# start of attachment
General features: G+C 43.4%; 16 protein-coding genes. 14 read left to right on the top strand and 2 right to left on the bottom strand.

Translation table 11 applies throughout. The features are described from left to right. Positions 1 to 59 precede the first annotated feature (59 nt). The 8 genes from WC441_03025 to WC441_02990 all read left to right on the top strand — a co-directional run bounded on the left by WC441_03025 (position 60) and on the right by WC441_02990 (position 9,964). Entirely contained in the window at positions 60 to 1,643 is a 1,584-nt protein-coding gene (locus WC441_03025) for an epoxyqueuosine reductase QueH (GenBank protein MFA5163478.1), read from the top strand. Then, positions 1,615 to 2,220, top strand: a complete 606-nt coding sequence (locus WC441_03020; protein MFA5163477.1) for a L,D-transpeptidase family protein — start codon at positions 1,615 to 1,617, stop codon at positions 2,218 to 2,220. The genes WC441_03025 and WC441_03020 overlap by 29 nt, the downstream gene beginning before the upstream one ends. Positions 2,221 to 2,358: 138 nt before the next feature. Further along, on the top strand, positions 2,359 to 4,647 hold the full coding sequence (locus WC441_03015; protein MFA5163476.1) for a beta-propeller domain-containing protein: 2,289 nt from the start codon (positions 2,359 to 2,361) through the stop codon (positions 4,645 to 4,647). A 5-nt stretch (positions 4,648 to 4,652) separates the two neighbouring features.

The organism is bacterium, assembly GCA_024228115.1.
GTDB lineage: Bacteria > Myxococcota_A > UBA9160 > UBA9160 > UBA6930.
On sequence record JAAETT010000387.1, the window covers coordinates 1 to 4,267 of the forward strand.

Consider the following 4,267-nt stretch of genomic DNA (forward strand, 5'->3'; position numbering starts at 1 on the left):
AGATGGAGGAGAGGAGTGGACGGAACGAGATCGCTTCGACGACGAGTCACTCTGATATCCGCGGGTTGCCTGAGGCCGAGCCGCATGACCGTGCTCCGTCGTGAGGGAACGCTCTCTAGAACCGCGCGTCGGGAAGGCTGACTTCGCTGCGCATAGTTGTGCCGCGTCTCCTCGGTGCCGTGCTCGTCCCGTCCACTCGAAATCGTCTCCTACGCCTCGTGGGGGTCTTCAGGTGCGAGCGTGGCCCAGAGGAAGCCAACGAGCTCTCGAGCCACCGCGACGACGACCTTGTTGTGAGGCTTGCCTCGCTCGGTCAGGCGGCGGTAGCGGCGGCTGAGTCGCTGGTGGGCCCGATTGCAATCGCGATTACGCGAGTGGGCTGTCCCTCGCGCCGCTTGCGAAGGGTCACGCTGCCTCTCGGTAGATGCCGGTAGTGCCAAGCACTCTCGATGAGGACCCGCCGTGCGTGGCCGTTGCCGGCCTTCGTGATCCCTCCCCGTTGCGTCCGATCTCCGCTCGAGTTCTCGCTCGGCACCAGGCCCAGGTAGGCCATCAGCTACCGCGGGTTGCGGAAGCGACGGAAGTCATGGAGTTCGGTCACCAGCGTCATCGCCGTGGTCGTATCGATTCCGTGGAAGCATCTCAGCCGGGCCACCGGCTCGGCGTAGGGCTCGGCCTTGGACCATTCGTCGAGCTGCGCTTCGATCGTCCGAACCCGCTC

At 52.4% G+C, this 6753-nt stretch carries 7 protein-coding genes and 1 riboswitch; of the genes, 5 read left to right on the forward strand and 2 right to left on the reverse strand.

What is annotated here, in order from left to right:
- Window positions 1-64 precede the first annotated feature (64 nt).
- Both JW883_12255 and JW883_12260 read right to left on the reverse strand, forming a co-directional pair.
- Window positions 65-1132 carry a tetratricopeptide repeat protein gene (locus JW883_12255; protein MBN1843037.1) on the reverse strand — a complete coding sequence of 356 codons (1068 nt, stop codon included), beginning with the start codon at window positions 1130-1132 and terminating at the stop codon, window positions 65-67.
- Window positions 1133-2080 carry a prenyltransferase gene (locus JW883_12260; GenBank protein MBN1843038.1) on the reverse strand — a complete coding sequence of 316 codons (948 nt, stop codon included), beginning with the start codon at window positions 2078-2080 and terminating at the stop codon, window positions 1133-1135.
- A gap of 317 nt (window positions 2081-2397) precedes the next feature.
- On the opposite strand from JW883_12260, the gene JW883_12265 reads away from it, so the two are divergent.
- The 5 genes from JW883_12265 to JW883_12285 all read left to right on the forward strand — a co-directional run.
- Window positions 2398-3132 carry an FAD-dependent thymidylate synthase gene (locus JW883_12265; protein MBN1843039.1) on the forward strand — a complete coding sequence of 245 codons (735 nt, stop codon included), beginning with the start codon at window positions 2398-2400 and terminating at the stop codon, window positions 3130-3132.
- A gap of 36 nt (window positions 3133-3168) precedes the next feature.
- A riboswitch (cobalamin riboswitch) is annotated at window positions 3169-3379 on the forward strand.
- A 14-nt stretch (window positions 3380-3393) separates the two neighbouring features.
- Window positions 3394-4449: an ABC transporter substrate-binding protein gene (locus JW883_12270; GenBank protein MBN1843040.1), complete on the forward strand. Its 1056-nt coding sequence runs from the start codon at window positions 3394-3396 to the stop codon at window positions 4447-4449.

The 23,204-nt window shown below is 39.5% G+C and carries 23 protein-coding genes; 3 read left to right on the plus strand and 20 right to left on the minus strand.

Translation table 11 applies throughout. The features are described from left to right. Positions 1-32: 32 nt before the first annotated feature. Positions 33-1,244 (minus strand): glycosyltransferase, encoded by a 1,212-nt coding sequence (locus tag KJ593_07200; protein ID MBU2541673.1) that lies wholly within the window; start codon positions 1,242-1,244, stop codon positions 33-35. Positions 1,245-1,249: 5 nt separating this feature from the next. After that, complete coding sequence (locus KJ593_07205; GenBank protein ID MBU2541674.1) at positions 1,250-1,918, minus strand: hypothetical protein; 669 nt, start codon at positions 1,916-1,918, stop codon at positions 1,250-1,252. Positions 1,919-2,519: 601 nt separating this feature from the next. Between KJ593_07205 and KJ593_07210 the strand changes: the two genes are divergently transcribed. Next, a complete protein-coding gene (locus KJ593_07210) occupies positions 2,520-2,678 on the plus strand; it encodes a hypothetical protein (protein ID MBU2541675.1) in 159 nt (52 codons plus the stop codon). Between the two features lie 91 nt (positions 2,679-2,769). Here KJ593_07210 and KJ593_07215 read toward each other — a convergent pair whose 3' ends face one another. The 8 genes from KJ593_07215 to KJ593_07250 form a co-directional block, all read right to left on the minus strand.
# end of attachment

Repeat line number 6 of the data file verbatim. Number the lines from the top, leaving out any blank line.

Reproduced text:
Consider the following 4,267-nt stretch of genomic DNA (forward strand, 5'->3'; position numbering starts at 1 on the left):